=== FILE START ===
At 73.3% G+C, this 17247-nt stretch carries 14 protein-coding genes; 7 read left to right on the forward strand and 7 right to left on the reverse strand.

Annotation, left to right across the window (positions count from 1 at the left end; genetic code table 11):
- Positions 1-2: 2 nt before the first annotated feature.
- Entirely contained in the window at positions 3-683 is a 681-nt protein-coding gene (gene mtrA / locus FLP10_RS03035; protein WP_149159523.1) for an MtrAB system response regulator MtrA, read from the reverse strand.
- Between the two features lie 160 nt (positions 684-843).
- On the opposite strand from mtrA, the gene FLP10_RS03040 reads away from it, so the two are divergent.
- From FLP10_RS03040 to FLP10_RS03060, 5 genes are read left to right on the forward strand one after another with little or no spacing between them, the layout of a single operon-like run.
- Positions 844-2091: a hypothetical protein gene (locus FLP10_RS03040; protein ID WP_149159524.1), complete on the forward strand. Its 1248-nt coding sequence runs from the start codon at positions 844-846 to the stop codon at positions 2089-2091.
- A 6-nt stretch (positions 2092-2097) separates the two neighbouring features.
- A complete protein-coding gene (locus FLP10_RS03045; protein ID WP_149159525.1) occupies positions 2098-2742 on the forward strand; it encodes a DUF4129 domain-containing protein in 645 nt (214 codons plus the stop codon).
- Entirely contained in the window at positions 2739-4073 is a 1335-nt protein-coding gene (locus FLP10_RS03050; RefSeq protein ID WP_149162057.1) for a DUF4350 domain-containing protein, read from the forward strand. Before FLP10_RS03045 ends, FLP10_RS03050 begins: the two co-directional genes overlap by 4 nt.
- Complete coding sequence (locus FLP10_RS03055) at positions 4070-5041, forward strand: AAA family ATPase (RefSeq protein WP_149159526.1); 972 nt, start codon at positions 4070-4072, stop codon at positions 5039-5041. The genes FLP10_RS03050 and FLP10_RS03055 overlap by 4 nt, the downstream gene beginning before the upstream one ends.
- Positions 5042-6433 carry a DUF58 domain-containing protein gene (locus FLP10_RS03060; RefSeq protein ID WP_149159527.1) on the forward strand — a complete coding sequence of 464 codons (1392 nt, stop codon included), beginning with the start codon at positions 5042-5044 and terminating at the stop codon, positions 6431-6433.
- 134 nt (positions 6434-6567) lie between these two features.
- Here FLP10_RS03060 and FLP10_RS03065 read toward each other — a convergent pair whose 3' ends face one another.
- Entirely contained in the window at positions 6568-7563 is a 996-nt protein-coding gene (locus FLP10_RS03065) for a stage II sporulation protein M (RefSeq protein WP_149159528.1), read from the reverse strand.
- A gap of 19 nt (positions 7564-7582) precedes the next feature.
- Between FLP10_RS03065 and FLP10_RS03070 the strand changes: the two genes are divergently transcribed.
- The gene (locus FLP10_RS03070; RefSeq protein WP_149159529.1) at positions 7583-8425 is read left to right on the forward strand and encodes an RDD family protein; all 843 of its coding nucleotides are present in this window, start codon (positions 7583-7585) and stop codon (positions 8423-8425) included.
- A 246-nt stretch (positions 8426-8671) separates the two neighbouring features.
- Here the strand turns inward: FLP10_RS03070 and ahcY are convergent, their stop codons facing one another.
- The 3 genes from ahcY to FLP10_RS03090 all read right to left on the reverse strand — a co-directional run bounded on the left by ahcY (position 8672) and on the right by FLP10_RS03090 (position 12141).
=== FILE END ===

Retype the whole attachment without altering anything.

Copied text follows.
At 73.3% G+C, this 17247-nt stretch carries 14 protein-coding genes; 7 read left to right on the forward strand and 7 right to left on the reverse strand.

Annotation, left to right across the window (positions count from 1 at the left end; genetic code table 11):
- Positions 1-2: 2 nt before the first annotated feature.
- Entirely contained in the window at positions 3-683 is a 681-nt protein-coding gene (gene mtrA / locus FLP10_RS03035; protein WP_149159523.1) for an MtrAB system response regulator MtrA, read from the reverse strand.
- Between the two features lie 160 nt (positions 684-843).
- On the opposite strand from mtrA, the gene FLP10_RS03040 reads away from it, so the two are divergent.
- From FLP10_RS03040 to FLP10_RS03060, 5 genes are read left to right on the forward strand one after another with little or no spacing between them, the layout of a single operon-like run.
- Positions 844-2091: a hypothetical protein gene (locus FLP10_RS03040; protein ID WP_149159524.1), complete on the forward strand. Its 1248-nt coding sequence runs from the start codon at positions 844-846 to the stop codon at positions 2089-2091.
- A 6-nt stretch (positions 2092-2097) separates the two neighbouring features.
- A complete protein-coding gene (locus FLP10_RS03045; protein ID WP_149159525.1) occupies positions 2098-2742 on the forward strand; it encodes a DUF4129 domain-containing protein in 645 nt (214 codons plus the stop codon).
- Entirely contained in the window at positions 2739-4073 is a 1335-nt protein-coding gene (locus FLP10_RS03050; RefSeq protein ID WP_149162057.1) for a DUF4350 domain-containing protein, read from the forward strand. Before FLP10_RS03045 ends, FLP10_RS03050 begins: the two co-directional genes overlap by 4 nt.
- Complete coding sequence (locus FLP10_RS03055) at positions 4070-5041, forward strand: AAA family ATPase (RefSeq protein WP_149159526.1); 972 nt, start codon at positions 4070-4072, stop codon at positions 5039-5041. The genes FLP10_RS03050 and FLP10_RS03055 overlap by 4 nt, the downstream gene beginning before the upstream one ends.
- Positions 5042-6433 carry a DUF58 domain-containing protein gene (locus FLP10_RS03060; RefSeq protein ID WP_149159527.1) on the forward strand — a complete coding sequence of 464 codons (1392 nt, stop codon included), beginning with the start codon at positions 5042-5044 and terminating at the stop codon, positions 6431-6433.
- 134 nt (positions 6434-6567) lie between these two features.
- Here FLP10_RS03060 and FLP10_RS03065 read toward each other — a convergent pair whose 3' ends face one another.
- Entirely contained in the window at positions 6568-7563 is a 996-nt protein-coding gene (locus FLP10_RS03065) for a stage II sporulation protein M (RefSeq protein WP_149159528.1), read from the reverse strand.
- A gap of 19 nt (positions 7564-7582) precedes the next feature.
- Between FLP10_RS03065 and FLP10_RS03070 the strand changes: the two genes are divergently transcribed.
- The gene (locus FLP10_RS03070; RefSeq protein WP_149159529.1) at positions 7583-8425 is read left to right on the forward strand and encodes an RDD family protein; all 843 of its coding nucleotides are present in this window, start codon (positions 7583-7585) and stop codon (positions 8423-8425) included.
- A 246-nt stretch (positions 8426-8671) separates the two neighbouring features.
- Here the strand turns inward: FLP10_RS03070 and ahcY are convergent, their stop codons facing one another.
- The 3 genes from ahcY to FLP10_RS03090 all read right to left on the reverse strand — a co-directional run bounded on the left by ahcY (position 8672) and on the right by FLP10_RS03090 (position 12141).